Smurfit Kappa: Leading the move towards sustainable packaging

By Ollie Mulkerrins
Smurfit Kappa is one of the leading providers of paper-based packaging solutions in the world, with approximately 46,000 employees in over 35...

Smurfit Kappa is one of the leading providers of paper-based packaging solutions in the world, with approximately 46,000 employees in over 350 production sites across 35 countries.

As pressure grows on global brands to become more sustainable, both from consumers and forthcoming legislation, paper-based packaging is becoming the obvious choice for many companies. Smurfit Kappa is working with its customers to help reduce packaging waste through development of innovative, sustainable packaging solutions. This is enhanced through the benefits of its integration with optimal paper design, logistics, timeliness of service, and its packaging plants sourcing most of their materials from Smurfit Kappa’s own paper mills.  

As a result, Smurfit Kappa offers a wealth of experience in sustainable packaging and guarantees its customers will receive packaging that is 100% sustainable.

Arco Berkenbosch, Vice President of Innovation and Development at Smurfit Kappa, spoke to us to explain. “Smurfit Kappa was the first in the industry that made the promise to customers that all our packaging is made from sustainable sources; it’s part of our service,” he says. “We simply say, when dealing with Smurfit Kappa, you can tick the sustainability box.”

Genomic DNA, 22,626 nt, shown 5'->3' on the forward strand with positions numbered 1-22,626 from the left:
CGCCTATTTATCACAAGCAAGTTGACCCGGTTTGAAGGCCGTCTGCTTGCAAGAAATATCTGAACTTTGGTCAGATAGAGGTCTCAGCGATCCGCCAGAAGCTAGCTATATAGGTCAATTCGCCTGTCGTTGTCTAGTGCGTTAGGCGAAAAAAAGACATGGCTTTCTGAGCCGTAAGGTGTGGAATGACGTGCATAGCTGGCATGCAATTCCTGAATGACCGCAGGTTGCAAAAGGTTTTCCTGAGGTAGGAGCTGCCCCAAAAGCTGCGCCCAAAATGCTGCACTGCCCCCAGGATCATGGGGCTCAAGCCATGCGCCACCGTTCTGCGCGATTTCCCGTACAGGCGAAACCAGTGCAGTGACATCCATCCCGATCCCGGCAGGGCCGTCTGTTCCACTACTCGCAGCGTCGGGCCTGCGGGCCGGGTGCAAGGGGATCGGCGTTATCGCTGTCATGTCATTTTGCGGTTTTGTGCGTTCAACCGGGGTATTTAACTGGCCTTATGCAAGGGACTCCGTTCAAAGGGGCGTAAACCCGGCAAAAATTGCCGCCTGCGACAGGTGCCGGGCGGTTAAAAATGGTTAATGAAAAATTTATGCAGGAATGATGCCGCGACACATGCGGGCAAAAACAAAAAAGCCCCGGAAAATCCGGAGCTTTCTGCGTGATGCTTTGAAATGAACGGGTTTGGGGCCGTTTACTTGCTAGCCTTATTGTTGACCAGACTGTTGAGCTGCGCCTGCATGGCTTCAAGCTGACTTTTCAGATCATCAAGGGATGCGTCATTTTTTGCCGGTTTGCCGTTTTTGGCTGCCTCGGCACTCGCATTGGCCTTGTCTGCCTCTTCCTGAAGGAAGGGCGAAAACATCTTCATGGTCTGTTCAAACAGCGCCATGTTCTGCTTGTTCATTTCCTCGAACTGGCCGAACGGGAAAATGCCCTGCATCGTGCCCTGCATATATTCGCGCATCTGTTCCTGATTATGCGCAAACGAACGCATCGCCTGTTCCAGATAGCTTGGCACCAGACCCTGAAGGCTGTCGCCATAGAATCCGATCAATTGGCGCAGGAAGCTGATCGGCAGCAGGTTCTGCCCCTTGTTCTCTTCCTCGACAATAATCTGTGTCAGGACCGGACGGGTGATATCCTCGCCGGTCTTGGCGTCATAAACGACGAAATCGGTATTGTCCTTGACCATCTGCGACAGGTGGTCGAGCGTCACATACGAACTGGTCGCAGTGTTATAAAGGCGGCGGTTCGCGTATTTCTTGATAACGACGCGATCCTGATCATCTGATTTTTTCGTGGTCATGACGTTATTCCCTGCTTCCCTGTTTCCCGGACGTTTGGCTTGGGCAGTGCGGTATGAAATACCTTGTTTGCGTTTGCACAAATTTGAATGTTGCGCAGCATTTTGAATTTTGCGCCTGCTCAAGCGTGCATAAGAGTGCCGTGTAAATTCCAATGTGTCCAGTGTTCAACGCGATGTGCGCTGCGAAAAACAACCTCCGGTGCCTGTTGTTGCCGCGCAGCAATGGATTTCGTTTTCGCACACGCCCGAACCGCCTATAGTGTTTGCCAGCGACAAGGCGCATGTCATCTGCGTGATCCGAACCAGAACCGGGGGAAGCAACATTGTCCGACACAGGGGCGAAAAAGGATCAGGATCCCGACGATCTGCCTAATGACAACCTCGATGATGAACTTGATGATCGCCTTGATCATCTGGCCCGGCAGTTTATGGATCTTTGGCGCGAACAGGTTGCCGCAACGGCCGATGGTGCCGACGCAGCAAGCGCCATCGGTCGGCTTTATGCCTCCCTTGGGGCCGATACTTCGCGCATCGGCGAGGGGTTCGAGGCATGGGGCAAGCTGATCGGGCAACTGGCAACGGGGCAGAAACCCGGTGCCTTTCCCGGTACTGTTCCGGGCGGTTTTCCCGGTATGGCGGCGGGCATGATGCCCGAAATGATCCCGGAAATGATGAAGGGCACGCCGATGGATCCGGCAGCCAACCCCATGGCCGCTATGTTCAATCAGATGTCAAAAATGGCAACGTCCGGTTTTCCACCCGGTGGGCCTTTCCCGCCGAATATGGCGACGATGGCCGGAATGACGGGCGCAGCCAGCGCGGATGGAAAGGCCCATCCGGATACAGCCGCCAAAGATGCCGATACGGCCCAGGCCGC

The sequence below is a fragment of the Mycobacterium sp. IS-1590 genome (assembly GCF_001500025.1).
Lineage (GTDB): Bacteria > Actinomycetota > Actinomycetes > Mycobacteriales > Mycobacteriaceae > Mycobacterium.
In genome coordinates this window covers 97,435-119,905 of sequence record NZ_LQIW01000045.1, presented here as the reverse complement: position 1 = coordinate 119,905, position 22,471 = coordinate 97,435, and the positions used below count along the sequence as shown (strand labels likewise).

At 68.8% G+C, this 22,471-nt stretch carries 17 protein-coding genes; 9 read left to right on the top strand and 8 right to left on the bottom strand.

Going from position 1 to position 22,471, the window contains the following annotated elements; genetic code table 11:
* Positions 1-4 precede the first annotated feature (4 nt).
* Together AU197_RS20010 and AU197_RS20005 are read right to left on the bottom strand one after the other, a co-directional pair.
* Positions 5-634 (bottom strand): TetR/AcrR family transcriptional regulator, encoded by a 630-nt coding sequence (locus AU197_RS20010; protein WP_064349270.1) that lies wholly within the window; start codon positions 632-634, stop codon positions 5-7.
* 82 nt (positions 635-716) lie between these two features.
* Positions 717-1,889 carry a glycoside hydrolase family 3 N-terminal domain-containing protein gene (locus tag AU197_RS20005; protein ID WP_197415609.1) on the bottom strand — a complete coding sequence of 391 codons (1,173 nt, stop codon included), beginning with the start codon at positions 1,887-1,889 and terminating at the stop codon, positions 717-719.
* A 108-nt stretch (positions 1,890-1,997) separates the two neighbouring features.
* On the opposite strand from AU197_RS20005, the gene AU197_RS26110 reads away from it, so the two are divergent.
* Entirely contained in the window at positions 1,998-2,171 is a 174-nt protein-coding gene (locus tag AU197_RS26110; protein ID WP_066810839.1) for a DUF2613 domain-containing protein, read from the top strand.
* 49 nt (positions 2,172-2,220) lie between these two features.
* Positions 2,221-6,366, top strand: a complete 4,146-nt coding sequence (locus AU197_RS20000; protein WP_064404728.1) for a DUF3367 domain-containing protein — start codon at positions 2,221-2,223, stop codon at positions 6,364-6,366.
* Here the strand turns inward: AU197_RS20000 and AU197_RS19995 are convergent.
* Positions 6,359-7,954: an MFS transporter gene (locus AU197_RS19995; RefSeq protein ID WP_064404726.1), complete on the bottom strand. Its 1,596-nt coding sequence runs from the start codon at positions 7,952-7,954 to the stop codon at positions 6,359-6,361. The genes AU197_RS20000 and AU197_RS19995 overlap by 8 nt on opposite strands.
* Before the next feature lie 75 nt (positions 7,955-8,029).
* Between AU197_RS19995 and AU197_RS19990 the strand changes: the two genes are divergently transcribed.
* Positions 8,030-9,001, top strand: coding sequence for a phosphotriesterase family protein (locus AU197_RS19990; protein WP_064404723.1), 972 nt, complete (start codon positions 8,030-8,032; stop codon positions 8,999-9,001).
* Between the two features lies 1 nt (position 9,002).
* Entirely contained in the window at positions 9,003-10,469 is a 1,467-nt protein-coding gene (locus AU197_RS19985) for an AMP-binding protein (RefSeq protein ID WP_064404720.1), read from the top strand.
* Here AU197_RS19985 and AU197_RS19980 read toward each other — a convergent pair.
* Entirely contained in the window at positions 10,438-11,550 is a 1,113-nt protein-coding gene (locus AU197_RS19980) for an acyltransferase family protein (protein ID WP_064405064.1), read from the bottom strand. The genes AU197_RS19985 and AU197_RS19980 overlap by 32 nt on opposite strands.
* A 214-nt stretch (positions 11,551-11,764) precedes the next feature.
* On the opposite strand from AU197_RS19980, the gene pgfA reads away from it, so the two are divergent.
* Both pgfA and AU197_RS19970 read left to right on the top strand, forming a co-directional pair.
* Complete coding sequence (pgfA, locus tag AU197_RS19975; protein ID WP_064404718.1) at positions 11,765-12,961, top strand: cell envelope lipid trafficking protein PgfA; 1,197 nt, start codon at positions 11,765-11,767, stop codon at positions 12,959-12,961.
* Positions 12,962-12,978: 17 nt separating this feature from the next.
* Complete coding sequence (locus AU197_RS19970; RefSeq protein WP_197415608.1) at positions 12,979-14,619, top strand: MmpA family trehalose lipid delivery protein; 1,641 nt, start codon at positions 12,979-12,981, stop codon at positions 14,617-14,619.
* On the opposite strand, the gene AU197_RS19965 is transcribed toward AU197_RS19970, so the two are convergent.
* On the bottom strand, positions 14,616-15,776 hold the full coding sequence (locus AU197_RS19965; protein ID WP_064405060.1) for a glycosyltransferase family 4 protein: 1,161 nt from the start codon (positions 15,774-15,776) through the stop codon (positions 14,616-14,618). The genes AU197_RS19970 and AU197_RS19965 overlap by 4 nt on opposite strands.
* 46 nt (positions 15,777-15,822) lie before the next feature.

As well as conscious efforts to reduce waste internally and introduce other companies around the globe to more sustainable practices, Smurfit Kappa has launched, and been involved in, several sustainability-focused initiatives around the world. 

Better Planet Packaging is an initiative introduced by Smurfit Kappa to create more sustainable packaging solutions for the future. The initiative seeks to reduce packaging waste and ultimately address the challenges of waste and litter ending up in oceans and landfills.

“We aim to facilitate broader, more meaningful discussions and action on how we can all be more sustainable in our design and use of packaging,” says Berkenbosch. “As leaders in sustainable packaging, we have a responsibility to address this challenge. Better Planet Packaging will help create the sustainable packaging solutions of tomorrow.”

For World Cleanup Day 2019, over 8,000 Smurfit Kappa employees joined with family and friends across 28 countries to collect 10,000 bags of litter and put the Better Planet Packaging initiative into practice. As a company, Smurfit Kappa is committed to making its local communities cleaner and more sustainable places to live both now and into the future.

“It is important to all of us that we live by our sustainability promise outside of work and have a positive impact on our local environments and communities. We are already looking forward to participating in the initiative in 2020,” says Berkenbosch.


As part of its Better Planet Packaging initiative, Smurfit Kappa North America has also become a Planet Partner sponsor of the Earthx2020 event in Texas that will bring together record numbers of concerned environmental citizens, educators, businesses, non-profit organisations and thought leaders to celebrate global sustainability. Smurfit Kappa shares much of the same vision as Earthx2020; promoting environmental awareness and impact through conscious business, collaboration and community-driven sustainable solutions.